PHILADELPHIA - JUNE 7: An usher passes out All-Star Game ballots during a game between the Los Angeles Dodgers and the Philadelphia Phillies at Citizens Bank Park on June 7, 2011 in Philadelphia, Pennsylvania. The Dodgers won 6-2. (Photo by Hunter Martin/Getty Images)
Although the Diamondbacks are hardly the first Phoenix team to host an All-Star event, the city hasn't had much history in hosting these events. The cause for most of that is the area's late growth; whereas many traditional cities have had significant population since 1900, Phoenix didn't start exploding until over a half-century later. As such, it hasn't had as much opportunity to even compete for All-Star events, but it has hosted some.
It should hardly be surprising that the team with the longest tenure in Phoenix, the Suns, have also hosted the most All-Star games. Phoenix has played host three teams for the NBA: 1975, 1995, and 2009. It's worth noting that the '75 game was the last game before the Dunk Contest was created, and that every NBA All-Star game logo for Phoenix featured saguaro cacti.
The WNBA selected the Mercury, one its founding members, to host the 2000 All-Star Game.
The Coyotes were slated to host a game in 2006, but it was scrapped when the NHL decided to not have All-Star games during Olympic years. Phoenix's year was pushed back to 2011, but was taken away with the significant financial problems the team has faced. It's unlikely the team will host one until it figures out its ownership problem, and it's reasonable to assume it will be a long time after that before one arrives in Glendale. The Carolina Hurricanes, who were the replacement host in 2011, were only promised a game after reaching certain milestones with season ticket sales.
It's not uncommon for the leagues to use All-Star games as an incentive for certain financial milestones. The NHL has used season ticket holders as a benchmark, and MLB has used new stadiums or renovations as the benchmark. Kansas City, who hosts next year in 2012, only was promised a game after undergoing a pricey renovation of their aging Kauffman Stadium.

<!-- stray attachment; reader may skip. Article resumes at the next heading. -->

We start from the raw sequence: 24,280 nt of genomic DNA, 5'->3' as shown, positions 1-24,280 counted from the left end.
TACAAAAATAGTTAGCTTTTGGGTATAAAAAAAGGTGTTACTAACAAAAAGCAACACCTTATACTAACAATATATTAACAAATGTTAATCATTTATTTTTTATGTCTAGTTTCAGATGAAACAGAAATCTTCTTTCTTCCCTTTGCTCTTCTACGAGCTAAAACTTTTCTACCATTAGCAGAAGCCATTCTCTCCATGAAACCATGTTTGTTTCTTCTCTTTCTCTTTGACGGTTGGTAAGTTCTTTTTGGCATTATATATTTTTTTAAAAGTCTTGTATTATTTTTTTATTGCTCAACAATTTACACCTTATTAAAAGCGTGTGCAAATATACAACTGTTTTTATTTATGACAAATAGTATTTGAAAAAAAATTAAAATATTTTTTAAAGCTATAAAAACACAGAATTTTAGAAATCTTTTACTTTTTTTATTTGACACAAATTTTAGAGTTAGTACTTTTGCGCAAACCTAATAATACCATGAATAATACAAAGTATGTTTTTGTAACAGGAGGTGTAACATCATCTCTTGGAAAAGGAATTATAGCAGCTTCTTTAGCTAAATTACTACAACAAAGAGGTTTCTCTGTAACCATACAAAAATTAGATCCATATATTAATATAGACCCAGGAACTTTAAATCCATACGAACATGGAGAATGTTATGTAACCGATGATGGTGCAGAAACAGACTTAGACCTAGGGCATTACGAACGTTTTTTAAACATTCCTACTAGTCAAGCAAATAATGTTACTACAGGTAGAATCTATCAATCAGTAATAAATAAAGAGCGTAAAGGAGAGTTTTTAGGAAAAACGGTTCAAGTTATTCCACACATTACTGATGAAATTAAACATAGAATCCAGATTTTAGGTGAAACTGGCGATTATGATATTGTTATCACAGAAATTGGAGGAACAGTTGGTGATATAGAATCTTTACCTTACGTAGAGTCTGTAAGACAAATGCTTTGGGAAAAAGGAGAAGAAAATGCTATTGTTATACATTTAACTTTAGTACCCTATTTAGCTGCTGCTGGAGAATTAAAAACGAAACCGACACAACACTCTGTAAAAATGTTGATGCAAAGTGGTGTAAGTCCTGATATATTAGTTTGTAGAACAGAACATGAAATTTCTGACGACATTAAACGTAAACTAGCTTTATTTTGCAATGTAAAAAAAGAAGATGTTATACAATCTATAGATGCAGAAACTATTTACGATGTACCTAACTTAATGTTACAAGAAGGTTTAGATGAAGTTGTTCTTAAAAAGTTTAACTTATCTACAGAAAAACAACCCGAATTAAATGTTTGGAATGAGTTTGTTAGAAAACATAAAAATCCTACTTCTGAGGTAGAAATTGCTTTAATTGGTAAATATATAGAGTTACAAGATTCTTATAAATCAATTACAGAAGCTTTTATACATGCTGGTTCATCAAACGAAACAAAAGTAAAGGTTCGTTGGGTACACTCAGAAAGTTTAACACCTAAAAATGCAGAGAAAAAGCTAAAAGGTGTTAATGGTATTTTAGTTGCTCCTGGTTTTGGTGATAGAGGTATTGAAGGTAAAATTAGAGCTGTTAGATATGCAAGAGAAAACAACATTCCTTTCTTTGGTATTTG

Something interesting to note about previous All-Star games is the origins of the games. Baseball, being the first major sporting league in America, also had the first annual all-star game. Unlike some of the other leagues to follow, however, the first host was not one of the traditional powerhouse teams. In 1933 those teams would have been the Yankees (though only just barely, having just won its 4th championship in 1932), the Athletics, the Giants, and the Cardinals. Yet it was the White Sox who hosted the first game as a promotion for the World's Fair.
Contrast this with the hockey and basketball All-Star games' first hosts: Toronto/Montreal (depending on which game you take to be the first) for hockey and Boston basketball. Hockey had various All-Star games as charity events, but did not truly embrace an annual event until 1947, and its first few venues were all Canadian. The first American venue was Olympia Stadium in Detroit. The NBA's All-Star Game was not born out of such altruistic motives; it was conceived as a way to bring positive light to the game after a points shaving scandal in the college game. Strangely enough, the first two games were held at the Boston Garden. Sunny Los Angeles was the original venue of the NFL All-Star event, but when the league made it an annual contest the game was moved to Hawaii where it has largely remained. In fact, not only is the NFL the only league that regularly plays its All-Star Game at the same venue every year, but it is also the only one that regularly features a host that has never, and probably never has a hope of having a league team.
I'm sure if baseball had thought of it first, they would have hosted the MLB All-Star game in Hawaii; though given the general cheap nature of early owners, perhaps that idea would have died in the planning stages. It's not really apropos of anything, I suppose, but it's interesting that baseball held its first all-star game at a stadium not associated with one of the "great" franchises (no offense to White Sox fans, I have nothing against your team).
If we use the White Sox as our "model" franchise for All-Star hosting, then we need to savor the game next week in Phoenix. The White Sox hosted in 1933, 1950, 1983, and 2003. So in 20 or 30 years we might be lucky enough to see another All-Star Game hosted by the Diamondbacks. Chase Field will be 35-45 years old, assuming it hasn't been replaced yet. The city, the team, and maybe even the game, will all look different.
But nothing is guaranteed in baseball. The Mets haven't hosted a game since 1964. What will life be like in 47 years?